Not many people can say they love their job.
And even fewer people could assimilate the idea of working in the same town for a half-century.
But Loretta Zimmer of Woodbridge is different.
Zimmer, 71, who is the principal of the Middle Road Elementary School in Hazlet, will retire on June 25 and conclude a 50-year career in Hazlet education.
“When did I get so old?” Zimmer laughed during an interview at the school on May 29. “I always wanted to make a school what I thought it should be. Not an institution, but a family.”
In the 1960s, Zimmer became a student teacher at Hazlet’s Lillian Drive Elementary School during a semester at Glassboro State College in Gloucester County (now Rowan University).
On Sept. 1, 1969, at the age of 20, Zimmer, began her career in the Hazlet Township Public School District as a fourth grade teacher at the Lillian Drive school. She said she taught pupils in the fourth and fifth grades for the next decade.
Returning to education after temporarily leaving to give birth, Zimmer was transferred to the Hazlet Middle School and taught pupils in the school’s program for gifted and talented children. After four years, she became the school district’s instructor of gifted and talented youngsters.
“I’ve worked in every school in Hazlet except the high school,” Zimmer said.
Zimmer was a teacher for 26 years. The last 24 years have required Zimmer to replace the designation of “Mrs.” with a marginally more authoritative title – principal. She described the role of principal as her dream position in education.
“I always loved teaching and I always loved working with kids,” Zimmer said. “I worked with fourth, fifth, sixth, seventh and eighth grade (students). When (the district) was starting an enrichment program for second and third (grade), I did second and third (grade) enrichment. I helped formulate the enrichment program in the district and wrote the curriculum for that.
“Having traveled around to all the different schools in Hazlet … I always thought I wanted to make a school like a family – with parents, students, teachers and the principal working together. That’s what I wanted to do. I got my master’s degree from Rutgers and I put in to be a principal. I wanted a job that was in elementary school,” Zimmer said.
Zimmer said she formerly worked as a camp director during the summer for the Girl Scouts and the YMCA.
“I had a lot of experience with kids 24 hours a day,” she said.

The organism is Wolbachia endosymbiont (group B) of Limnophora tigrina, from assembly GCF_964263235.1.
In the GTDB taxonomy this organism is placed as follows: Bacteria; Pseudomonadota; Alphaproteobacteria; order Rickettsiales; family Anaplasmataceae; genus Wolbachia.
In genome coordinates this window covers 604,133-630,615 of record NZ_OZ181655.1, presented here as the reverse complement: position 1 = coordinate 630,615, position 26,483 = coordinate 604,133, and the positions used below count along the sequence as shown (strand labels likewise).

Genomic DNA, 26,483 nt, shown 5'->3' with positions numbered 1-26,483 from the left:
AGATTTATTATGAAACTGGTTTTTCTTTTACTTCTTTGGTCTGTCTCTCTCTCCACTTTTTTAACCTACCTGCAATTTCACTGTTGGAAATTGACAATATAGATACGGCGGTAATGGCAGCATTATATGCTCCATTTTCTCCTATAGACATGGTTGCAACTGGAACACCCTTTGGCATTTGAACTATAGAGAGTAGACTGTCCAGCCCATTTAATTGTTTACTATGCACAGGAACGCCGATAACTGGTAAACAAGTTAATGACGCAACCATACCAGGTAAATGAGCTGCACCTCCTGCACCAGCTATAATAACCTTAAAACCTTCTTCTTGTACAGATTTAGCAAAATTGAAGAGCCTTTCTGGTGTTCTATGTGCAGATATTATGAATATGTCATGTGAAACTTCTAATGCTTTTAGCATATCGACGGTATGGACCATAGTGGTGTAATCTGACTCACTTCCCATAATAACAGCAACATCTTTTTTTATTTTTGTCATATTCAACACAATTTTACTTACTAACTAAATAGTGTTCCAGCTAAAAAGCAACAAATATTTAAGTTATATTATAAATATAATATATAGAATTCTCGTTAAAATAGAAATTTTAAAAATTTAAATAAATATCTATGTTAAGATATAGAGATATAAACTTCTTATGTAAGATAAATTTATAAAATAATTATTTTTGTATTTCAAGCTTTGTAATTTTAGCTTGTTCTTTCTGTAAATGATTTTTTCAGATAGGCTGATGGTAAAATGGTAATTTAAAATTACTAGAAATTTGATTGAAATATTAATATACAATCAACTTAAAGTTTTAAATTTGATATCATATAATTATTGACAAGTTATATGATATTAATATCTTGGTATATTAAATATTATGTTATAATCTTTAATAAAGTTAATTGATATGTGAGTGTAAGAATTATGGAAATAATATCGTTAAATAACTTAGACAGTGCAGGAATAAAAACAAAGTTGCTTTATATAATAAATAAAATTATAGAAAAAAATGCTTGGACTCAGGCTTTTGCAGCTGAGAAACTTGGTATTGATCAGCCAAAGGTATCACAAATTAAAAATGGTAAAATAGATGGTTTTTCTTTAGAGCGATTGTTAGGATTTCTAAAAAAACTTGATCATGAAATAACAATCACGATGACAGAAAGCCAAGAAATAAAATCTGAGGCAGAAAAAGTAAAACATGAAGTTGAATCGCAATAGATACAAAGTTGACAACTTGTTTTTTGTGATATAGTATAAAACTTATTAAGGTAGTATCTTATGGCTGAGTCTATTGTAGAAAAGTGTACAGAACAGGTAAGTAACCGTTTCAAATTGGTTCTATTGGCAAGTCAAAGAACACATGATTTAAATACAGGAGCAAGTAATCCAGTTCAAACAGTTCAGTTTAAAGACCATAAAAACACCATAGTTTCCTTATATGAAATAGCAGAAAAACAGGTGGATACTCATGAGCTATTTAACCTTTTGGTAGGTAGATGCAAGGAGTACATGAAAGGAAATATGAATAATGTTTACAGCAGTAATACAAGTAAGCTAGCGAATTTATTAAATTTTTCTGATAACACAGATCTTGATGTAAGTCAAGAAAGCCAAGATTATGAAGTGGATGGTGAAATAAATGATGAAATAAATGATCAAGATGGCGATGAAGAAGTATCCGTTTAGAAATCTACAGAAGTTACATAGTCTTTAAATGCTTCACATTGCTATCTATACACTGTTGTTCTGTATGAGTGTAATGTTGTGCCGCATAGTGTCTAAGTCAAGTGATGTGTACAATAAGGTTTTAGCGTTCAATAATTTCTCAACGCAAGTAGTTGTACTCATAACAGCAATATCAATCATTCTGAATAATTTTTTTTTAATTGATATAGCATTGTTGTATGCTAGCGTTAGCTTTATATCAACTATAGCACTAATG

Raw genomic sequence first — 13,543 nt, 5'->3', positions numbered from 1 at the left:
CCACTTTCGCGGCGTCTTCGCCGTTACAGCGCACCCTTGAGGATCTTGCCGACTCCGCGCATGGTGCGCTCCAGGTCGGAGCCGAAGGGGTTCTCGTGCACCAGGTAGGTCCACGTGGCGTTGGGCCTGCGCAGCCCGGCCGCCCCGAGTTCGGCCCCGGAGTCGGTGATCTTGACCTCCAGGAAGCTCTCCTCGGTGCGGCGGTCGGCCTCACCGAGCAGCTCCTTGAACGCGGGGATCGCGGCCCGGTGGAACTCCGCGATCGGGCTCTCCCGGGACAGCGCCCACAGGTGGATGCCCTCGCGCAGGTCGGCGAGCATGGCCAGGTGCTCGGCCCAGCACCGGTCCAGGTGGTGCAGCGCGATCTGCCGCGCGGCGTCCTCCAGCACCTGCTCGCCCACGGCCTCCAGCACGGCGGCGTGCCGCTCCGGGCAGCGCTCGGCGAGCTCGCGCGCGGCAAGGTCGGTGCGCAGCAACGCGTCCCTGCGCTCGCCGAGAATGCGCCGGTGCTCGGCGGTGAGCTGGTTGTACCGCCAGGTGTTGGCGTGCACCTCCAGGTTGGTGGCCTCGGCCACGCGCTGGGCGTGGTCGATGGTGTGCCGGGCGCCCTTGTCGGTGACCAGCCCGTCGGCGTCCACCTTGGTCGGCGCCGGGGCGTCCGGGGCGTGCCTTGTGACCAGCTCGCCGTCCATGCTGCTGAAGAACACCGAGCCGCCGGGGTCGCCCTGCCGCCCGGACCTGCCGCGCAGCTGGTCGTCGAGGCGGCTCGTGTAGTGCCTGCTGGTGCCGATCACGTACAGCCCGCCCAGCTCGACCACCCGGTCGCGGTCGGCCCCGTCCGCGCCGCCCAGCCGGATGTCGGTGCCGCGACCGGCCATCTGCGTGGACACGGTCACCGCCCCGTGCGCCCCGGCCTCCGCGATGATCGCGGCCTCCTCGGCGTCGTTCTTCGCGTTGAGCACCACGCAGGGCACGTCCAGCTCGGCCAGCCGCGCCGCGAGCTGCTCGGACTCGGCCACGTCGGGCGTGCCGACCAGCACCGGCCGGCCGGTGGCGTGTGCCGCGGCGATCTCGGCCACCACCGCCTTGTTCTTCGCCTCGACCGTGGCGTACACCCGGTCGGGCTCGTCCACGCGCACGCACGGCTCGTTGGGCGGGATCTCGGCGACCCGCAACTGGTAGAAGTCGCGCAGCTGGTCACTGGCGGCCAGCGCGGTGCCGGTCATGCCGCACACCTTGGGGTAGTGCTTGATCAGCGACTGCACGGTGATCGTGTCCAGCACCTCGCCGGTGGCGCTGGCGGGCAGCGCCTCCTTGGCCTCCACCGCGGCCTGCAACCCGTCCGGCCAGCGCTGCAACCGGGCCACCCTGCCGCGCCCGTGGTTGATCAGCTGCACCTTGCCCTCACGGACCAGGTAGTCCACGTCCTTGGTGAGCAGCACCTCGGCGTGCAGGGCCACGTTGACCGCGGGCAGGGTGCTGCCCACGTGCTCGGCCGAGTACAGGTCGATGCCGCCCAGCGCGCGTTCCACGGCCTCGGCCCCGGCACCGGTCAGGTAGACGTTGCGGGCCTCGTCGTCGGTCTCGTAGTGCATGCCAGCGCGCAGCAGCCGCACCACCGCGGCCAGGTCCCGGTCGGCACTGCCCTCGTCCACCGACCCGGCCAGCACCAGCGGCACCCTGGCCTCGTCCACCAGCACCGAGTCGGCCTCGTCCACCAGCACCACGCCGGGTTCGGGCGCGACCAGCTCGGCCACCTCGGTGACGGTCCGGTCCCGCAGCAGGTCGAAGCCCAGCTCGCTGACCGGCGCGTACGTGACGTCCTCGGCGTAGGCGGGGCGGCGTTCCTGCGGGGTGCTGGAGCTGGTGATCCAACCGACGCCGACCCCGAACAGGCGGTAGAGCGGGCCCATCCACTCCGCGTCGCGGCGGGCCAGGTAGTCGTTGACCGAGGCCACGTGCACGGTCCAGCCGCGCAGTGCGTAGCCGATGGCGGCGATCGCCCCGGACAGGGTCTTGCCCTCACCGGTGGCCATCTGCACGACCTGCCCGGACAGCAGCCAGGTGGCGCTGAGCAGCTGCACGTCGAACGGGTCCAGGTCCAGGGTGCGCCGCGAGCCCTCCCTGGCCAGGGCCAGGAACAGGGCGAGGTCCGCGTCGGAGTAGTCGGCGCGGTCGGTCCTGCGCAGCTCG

“I was given the opportunity (to become principal) after a number of principals were leaving and retiring,” Zimmer said. “A couple of jobs came up. I said, ‘I’m going to apply.’ I was asked how come I had never applied before. I said it was because there never was a job I really wanted before.”
Before assuming the role of principal, Zimmer said, she served as an administrative aide to the Middle Road Elementary School’s former principal. She was an Odyssey of the Mind coach and took the first group of pupils in the school district to the world level, the final round of the international problem-solving competition.
“If it had never worked out, I would have been happy to stay a teacher. I enjoy teaching. When I did get the principal’s job, my daughter said, ‘Mom … you are going to feel terrible not having a class.’ I said, ‘No, I’m going to have 360 students and they will all be my class.’ That’s what I did. I was lucky enough to get the job here at Middle Road.”
Zimmer said her dream to become a principal came with one condition – the position had to be available in Hazlet.
“This town is a great place. It’s very kid-oriented. There are great people … good teachers. If I were ever to move out of the town I grew up in … I’d be living in Hazlet,” she said.
Zimmer recalled a fond memory from teaching. She said “the excitement on kids’ faces when they accomplish something” was a pure expression of youthful wonder for enrichment.
She said those experiences delighted her.
“Now as a principal, (the students) come off the buses and come running past me to say good morning. (The students) are happy to be here,” Zimmer said. “If I have been able to help one child, it’s worth my whole career.”
Asked what lessons she hoped to impart upon children, Zimmer said she wants her pupils to “follow their dreams, work hard, be creative, and know you are always accepted.”
“Once a roadrunner, always a roadrunner,” Zimmer said, explaining that the roadrunner is the school’s mascot. “That means the kids know they can always come back here and someone will be happy to see them. We have adults who come back who say they are roadrunners. I’ve even been able to hire a number of teachers who were once students.”
Zimmer, who said her students taught her to “enjoy life,” said her successor has not yet been named by the Board of Education. But just like the principal before her did, Zimmer said she intends to leave a note with a good luck message for her successor inside her desk drawer.